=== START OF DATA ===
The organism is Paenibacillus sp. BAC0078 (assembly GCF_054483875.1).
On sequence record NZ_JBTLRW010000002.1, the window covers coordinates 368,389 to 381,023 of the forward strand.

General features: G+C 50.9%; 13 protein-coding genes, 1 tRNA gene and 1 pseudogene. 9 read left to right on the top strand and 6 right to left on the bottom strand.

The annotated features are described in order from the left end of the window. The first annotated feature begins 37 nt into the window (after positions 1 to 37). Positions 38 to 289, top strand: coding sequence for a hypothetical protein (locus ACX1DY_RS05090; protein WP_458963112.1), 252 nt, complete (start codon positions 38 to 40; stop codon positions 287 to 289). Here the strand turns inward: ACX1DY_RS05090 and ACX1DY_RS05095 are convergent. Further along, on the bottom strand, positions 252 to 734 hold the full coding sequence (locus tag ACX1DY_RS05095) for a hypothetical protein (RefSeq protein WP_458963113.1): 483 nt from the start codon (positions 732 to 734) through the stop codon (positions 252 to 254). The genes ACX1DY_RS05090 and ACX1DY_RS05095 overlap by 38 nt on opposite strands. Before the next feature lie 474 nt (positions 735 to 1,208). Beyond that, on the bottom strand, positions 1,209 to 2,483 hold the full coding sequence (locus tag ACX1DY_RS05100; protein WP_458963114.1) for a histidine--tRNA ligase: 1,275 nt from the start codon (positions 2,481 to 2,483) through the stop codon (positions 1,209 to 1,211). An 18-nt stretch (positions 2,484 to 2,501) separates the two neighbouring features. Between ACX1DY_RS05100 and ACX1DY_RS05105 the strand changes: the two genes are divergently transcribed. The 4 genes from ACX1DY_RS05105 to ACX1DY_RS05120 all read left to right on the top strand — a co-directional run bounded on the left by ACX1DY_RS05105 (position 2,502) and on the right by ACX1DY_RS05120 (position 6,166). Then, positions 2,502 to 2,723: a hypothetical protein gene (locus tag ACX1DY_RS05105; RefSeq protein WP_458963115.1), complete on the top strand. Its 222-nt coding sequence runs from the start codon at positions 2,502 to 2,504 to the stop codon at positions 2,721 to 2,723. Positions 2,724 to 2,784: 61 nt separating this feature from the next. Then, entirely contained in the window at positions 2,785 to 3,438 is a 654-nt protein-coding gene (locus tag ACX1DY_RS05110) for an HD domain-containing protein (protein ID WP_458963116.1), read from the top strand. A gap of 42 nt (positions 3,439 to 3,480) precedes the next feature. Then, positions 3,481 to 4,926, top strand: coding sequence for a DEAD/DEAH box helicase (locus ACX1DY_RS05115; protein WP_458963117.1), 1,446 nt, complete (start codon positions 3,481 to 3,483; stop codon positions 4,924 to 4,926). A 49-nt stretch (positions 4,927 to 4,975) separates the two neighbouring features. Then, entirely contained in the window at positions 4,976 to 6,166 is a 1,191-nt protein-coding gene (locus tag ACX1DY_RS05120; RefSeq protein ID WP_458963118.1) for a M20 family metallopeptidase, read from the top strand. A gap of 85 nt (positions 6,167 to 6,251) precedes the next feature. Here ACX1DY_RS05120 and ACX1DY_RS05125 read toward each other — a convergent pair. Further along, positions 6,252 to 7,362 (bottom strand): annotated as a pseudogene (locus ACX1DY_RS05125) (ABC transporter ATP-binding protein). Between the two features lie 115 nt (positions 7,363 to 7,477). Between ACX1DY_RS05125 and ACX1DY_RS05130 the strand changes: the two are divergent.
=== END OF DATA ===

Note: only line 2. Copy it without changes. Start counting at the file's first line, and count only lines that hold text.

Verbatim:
On sequence record NZ_JBTLRW010000002.1, the window covers coordinates 368,389 to 381,023 of the forward strand.